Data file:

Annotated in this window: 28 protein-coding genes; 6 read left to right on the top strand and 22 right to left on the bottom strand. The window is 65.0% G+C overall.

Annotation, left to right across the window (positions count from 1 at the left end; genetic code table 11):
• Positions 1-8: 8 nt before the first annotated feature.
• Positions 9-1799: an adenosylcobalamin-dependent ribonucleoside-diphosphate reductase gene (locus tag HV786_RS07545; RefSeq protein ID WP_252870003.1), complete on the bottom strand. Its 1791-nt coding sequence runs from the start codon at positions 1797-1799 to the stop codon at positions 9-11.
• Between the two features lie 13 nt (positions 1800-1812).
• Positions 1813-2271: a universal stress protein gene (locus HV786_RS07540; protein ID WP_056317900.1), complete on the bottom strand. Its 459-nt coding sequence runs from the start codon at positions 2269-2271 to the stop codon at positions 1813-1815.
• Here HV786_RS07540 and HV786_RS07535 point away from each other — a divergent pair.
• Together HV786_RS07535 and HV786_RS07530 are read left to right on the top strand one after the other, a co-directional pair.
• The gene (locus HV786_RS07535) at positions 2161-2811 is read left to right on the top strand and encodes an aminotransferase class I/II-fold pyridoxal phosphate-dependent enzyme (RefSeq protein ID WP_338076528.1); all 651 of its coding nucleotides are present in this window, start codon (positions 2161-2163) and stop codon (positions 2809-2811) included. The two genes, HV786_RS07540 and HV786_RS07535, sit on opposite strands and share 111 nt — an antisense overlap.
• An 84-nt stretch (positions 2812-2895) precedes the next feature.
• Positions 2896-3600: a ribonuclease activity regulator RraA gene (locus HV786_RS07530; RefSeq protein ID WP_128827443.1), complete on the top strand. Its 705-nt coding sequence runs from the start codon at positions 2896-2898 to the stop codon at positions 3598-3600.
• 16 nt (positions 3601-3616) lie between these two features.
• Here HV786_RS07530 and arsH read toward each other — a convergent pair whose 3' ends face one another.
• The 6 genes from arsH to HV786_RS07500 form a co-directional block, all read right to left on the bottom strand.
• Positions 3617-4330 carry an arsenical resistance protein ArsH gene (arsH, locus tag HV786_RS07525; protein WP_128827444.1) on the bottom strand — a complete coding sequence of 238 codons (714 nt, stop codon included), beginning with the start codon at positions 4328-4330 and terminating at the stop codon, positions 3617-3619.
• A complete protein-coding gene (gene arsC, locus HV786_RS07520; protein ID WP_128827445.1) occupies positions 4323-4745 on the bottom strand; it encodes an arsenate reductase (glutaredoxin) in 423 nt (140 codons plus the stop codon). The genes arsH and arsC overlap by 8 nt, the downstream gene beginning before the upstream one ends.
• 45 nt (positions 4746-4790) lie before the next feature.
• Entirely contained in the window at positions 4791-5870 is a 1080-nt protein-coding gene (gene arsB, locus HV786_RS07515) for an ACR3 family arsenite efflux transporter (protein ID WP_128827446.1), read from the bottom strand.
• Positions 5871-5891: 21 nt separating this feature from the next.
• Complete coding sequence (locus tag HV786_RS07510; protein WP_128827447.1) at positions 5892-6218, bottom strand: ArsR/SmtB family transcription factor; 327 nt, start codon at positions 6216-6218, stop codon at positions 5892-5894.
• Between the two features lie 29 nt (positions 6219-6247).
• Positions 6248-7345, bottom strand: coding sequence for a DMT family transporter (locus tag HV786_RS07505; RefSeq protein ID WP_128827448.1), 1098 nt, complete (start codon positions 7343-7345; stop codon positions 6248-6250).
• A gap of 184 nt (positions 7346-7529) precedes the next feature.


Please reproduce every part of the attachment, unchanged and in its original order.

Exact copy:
Annotated in this window: 28 protein-coding genes; 6 read left to right on the top strand and 22 right to left on the bottom strand. The window is 65.0% G+C overall.

Annotation, left to right across the window (positions count from 1 at the left end; genetic code table 11):
• Positions 1-8: 8 nt before the first annotated feature.
• Positions 9-1799: an adenosylcobalamin-dependent ribonucleoside-diphosphate reductase gene (locus tag HV786_RS07545; RefSeq protein ID WP_252870003.1), complete on the bottom strand. Its 1791-nt coding sequence runs from the start codon at positions 1797-1799 to the stop codon at positions 9-11.
• Between the two features lie 13 nt (positions 1800-1812).
• Positions 1813-2271: a universal stress protein gene (locus HV786_RS07540; protein ID WP_056317900.1), complete on the bottom strand. Its 459-nt coding sequence runs from the start codon at positions 2269-2271 to the stop codon at positions 1813-1815.
• Here HV786_RS07540 and HV786_RS07535 point away from each other — a divergent pair.
• Together HV786_RS07535 and HV786_RS07530 are read left to right on the top strand one after the other, a co-directional pair.
• The gene (locus HV786_RS07535) at positions 2161-2811 is read left to right on the top strand and encodes an aminotransferase class I/II-fold pyridoxal phosphate-dependent enzyme (RefSeq protein ID WP_338076528.1); all 651 of its coding nucleotides are present in this window, start codon (positions 2161-2163) and stop codon (positions 2809-2811) included. The two genes, HV786_RS07540 and HV786_RS07535, sit on opposite strands and share 111 nt — an antisense overlap.
• An 84-nt stretch (positions 2812-2895) precedes the next feature.
• Positions 2896-3600: a ribonuclease activity regulator RraA gene (locus HV786_RS07530; RefSeq protein ID WP_128827443.1), complete on the top strand. Its 705-nt coding sequence runs from the start codon at positions 2896-2898 to the stop codon at positions 3598-3600.
• 16 nt (positions 3601-3616) lie between these two features.
• Here HV786_RS07530 and arsH read toward each other — a convergent pair whose 3' ends face one another.
• The 6 genes from arsH to HV786_RS07500 form a co-directional block, all read right to left on the bottom strand.
• Positions 3617-4330 carry an arsenical resistance protein ArsH gene (arsH, locus tag HV786_RS07525; protein WP_128827444.1) on the bottom strand — a complete coding sequence of 238 codons (714 nt, stop codon included), beginning with the start codon at positions 4328-4330 and terminating at the stop codon, positions 3617-3619.
• A complete protein-coding gene (gene arsC, locus HV786_RS07520; protein ID WP_128827445.1) occupies positions 4323-4745 on the bottom strand; it encodes an arsenate reductase (glutaredoxin) in 423 nt (140 codons plus the stop codon). The genes arsH and arsC overlap by 8 nt, the downstream gene beginning before the upstream one ends.
• 45 nt (positions 4746-4790) lie before the next feature.
• Entirely contained in the window at positions 4791-5870 is a 1080-nt protein-coding gene (gene arsB, locus HV786_RS07515) for an ACR3 family arsenite efflux transporter (protein ID WP_128827446.1), read from the bottom strand.
• Positions 5871-5891: 21 nt separating this feature from the next.
• Complete coding sequence (locus tag HV786_RS07510; protein WP_128827447.1) at positions 5892-6218, bottom strand: ArsR/SmtB family transcription factor; 327 nt, start codon at positions 6216-6218, stop codon at positions 5892-5894.
• Between the two features lie 29 nt (positions 6219-6247).
• Positions 6248-7345, bottom strand: coding sequence for a DMT family transporter (locus tag HV786_RS07505; RefSeq protein ID WP_128827448.1), 1098 nt, complete (start codon positions 7343-7345; stop codon positions 6248-6250).
• A gap of 184 nt (positions 7346-7529) precedes the next feature.